Abdallah Adhami’s remarks on homosexuals, religious freedom and other topics have brought renewed criticism of the proposed community center and mosque near the World Trade Center site, which purports to be an inclusive organization.

Adhami, in a lecture on the Web site of his nonprofit, Sakeenah, says being gay is a “painful trial” caused by past trauma.

I’m sure we will see the Gay Left go after this with the same furor that they go after Chick-fil-A.

Turned on CNN this morning just before 7 a.m. and a woman was being interviewed on CNN concerning the revolt in Egypt. I didn’t catch the name since I had literally just walked down the stairs and turned on my PC.) There was a very telling moment, at the end of the interview where the CNN folks asked about the Muslim brotherhood. The response was VERY defensive.

“The Muslim brotherhood is not taking part as a movement” She stressed that the brotherhood was talking part only as “individuals” and called on media not to stress them.

I found that very interesting considering this story:

The leader of Jordan’s powerful Muslim Brotherhood warned Saturday that unrest in Egypt will spread across the Mideast and Arabs will topple leaders allied with the United States.

Hammam Saeed’s comments were made at a protest outside the Egyptian Embassy in Amman, inspired by massive rallies in neighboring Egypt demanding the downfall of the country’s longtime president, Hosni Mubarak.

SISU is going long on this theme.

linking our own tweet (above) a layman’s take on the ongoing Middle East turmoil based upon keeping our virtual ear to the ground in the last period of time:

This is what’s really happening. Muslim Brotherhood poised to co-opt restless populations thoughout Middle East.

“Yes, you are right,” McCotter direct-messaged back. We’re inclined to take the Michigan Congressman’s well-considered assessments seriously.

As I type FOX is on with Lisa Daftari is not ignoring the dangers of an 1979 style revolution when good intentions become co-opted by a more powerful organized group. (forget 1979 think of 1918 in Russia and the blood that followed for nearly a century)

John Bolton continues:

This is a protest that may have been percolated by the Muslim Brotherhood. We all know President Mubarak of Egypt is a dictator, but to compare this protest to the Green Revolution may be foolish.

And lets not forget what polls said in 2007:

In a rigorously conducted face-to-face University of Maryland/ WorldPublicOpinion.org interview survey of 1000 Egyptian Muslims conducted between December 9, 2006 and February 15, 2007, 67% of those interviewed-more than 2/3, hardly a “fringe minority”-desired this outcome (i.e., “To unify all Islamic countries into a single Islamic state or Caliphate”). The internal validity of these data about the present longing for a Caliphate is strongly suggested by a concordant result: 74% of this Muslim sample approved the proposition “To require a strict [emphasis added] application of Shari’a law in every Islamic country.”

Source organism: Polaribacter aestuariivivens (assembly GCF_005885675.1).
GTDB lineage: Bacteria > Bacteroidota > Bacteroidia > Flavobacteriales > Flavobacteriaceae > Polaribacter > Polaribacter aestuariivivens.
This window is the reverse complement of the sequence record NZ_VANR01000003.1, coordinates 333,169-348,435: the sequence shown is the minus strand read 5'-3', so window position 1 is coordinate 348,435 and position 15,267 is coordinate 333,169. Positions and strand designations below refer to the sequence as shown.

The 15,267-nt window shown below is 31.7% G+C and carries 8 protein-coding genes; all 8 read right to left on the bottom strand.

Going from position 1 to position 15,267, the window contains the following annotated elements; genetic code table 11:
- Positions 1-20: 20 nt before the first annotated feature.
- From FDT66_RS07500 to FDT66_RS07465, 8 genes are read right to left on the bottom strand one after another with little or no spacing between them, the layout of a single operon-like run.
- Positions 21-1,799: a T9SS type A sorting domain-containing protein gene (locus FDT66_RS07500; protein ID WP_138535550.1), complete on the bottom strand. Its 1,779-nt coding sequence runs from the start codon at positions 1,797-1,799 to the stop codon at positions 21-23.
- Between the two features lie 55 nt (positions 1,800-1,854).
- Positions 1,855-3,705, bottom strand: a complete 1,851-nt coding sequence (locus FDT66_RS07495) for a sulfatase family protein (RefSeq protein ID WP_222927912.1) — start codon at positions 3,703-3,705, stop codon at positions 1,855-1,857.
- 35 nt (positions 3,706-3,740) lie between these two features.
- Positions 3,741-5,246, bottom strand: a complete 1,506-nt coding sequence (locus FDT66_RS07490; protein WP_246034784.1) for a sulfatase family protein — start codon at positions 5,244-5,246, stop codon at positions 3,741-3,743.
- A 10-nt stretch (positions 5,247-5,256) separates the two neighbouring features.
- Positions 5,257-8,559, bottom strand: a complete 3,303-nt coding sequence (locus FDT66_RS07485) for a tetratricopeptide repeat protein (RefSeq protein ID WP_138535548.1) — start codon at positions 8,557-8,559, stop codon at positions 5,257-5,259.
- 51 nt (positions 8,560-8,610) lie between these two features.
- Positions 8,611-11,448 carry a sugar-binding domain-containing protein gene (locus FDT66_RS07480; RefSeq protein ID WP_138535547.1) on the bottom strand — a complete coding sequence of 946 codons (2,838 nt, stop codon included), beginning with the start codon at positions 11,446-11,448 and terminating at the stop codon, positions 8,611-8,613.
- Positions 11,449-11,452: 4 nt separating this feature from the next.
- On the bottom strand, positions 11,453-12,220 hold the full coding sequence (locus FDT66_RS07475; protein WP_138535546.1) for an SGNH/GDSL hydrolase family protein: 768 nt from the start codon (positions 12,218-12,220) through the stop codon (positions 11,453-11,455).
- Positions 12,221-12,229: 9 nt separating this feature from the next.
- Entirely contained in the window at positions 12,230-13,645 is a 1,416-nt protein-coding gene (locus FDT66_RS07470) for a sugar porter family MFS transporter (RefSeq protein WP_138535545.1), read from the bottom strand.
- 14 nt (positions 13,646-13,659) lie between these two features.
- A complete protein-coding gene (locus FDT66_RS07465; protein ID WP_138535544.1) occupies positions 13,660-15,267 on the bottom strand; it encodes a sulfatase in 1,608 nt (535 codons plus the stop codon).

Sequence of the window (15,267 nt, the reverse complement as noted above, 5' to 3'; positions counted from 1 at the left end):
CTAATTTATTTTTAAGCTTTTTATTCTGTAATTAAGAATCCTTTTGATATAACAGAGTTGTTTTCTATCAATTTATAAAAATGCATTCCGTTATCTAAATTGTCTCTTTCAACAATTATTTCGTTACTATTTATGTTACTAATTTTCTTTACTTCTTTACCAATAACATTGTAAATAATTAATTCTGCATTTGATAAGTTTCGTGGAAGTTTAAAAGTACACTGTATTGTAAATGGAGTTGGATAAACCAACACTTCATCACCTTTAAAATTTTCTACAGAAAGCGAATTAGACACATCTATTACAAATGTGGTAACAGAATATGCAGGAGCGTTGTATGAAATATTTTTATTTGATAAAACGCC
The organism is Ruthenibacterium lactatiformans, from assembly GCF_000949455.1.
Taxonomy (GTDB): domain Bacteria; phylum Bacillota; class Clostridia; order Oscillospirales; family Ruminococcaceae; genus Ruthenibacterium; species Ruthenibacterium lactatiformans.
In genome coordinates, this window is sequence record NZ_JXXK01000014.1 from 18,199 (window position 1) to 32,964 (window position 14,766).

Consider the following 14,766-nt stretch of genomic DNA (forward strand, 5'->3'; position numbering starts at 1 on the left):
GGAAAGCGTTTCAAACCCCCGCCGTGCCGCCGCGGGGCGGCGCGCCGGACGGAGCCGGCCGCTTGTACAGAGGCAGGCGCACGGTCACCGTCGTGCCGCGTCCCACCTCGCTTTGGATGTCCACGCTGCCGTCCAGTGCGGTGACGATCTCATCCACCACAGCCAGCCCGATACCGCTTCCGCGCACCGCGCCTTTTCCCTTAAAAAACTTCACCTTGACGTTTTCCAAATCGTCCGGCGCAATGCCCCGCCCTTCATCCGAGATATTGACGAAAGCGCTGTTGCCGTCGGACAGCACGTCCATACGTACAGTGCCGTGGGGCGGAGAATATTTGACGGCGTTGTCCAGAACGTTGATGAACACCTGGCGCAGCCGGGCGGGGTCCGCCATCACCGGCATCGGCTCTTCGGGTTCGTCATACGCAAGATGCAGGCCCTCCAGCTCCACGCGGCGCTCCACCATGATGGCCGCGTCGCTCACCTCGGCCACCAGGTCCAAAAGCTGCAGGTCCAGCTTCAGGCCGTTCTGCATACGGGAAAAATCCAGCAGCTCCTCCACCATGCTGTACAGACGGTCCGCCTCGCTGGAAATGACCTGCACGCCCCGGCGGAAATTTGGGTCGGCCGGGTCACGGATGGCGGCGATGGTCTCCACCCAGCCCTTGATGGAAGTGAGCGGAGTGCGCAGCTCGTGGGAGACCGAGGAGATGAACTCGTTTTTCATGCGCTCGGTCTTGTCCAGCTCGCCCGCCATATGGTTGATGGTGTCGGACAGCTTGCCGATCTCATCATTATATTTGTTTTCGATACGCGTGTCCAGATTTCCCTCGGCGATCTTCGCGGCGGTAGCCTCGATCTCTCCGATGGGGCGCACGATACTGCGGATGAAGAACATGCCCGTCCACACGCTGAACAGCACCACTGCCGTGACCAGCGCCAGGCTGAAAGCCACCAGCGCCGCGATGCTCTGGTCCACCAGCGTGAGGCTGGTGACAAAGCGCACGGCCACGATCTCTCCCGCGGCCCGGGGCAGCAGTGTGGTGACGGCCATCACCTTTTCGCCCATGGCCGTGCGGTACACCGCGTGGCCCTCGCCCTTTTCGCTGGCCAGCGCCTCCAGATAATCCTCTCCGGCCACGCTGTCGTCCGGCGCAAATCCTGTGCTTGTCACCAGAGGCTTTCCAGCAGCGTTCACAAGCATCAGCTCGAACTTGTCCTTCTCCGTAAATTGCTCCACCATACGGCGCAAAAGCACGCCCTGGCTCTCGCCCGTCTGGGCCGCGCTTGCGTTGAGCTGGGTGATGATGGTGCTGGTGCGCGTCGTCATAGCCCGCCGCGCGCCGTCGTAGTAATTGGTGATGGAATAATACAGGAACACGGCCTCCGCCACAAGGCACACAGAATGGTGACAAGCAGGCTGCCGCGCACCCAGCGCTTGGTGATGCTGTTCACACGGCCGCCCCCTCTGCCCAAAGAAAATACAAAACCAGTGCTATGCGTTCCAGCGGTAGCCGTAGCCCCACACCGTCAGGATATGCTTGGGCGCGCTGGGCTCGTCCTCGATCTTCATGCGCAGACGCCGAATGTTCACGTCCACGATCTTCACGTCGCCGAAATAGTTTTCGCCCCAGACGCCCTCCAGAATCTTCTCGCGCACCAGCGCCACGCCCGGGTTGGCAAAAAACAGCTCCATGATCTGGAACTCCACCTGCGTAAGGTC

That is scary. Almost as scary as the concept that Robert Stacy McCain is linking…Robert Fisk?

Cairo now changes from joy to sullen anger within minutes. Yesterday morning, I walked across the Nile river bridge to watch the ruins of Mubarak’s 15-storey party headquarters burn. In front stood a vast poster advertising the benefits of the party – pictures of successful graduates, doctors and full employment, the promises which Mubarak’s party had failed to deliver in 30 years – outlined by the golden fires curling from the blackened windows of the party headquarters. Thousands of Egyptians stood on the river bridge and on the motorway flyovers to take pictures of the fiercely burning building – and of the middle-aged looters still stealing chairs and desks from inside.

Yet the moment a Danish television team arrived to film exactly the same scenes, they were berated by scores of people who said that they had no right to film the fires, insisting that Egyptians were proud people who would never steal or commit arson. This was to become a theme during the day: that reporters had no right to report anything about this “liberation” that might reflect badly upon it. Yet they were still remarkably friendly and – despite Obama’s pusillanimous statements on Friday night – there was not the slightest manifestation of hostility against the United States. “All we want – all – is Mubarak’s departure and new elections and our freedom and honour,” a 30-year-old psychiatrist told me. Behind her, crowds of young men were clearing up broken crash barriers and road intersection fences from the street – an ironic reflection on the well-known Cairo adage that Egyptians will never, ever clean their roads.

I don’t and never have trusted Robert Fisk but he is actually there first hand (talk about a windfall for an international reporter!) so one has to respect that and give his reports the respect that first hand reporting calls for. Yet lets take a peek at once other paragraph from this story:

Their crews, in battledress and smiling and in some cases clapping their hands, made no attempt to wipe off the graffiti that the crowds had spray-painted on their tanks. “Mubarak Out – Get Out”, and “Your regime is over, Mubarak” have now been plastered on almost every Egyptian tank on the streets of Cairo. On one of the tanks circling Freedom Square was a senior member of the Muslim Brotherhood, Mohamed Beltagi. Earlier, I had walked beside a convoy of tanks near the suburb of Garden City as crowds scrambled on to the machines to hand oranges to the crews, applauding them as Egyptian patriots. However crazed Mubarak’s choice of vice-president and his gradual appointment of a powerless new government of cronies, the streets of Cairo proved what the United States and EU leaders have simply failed to grasp. It is over.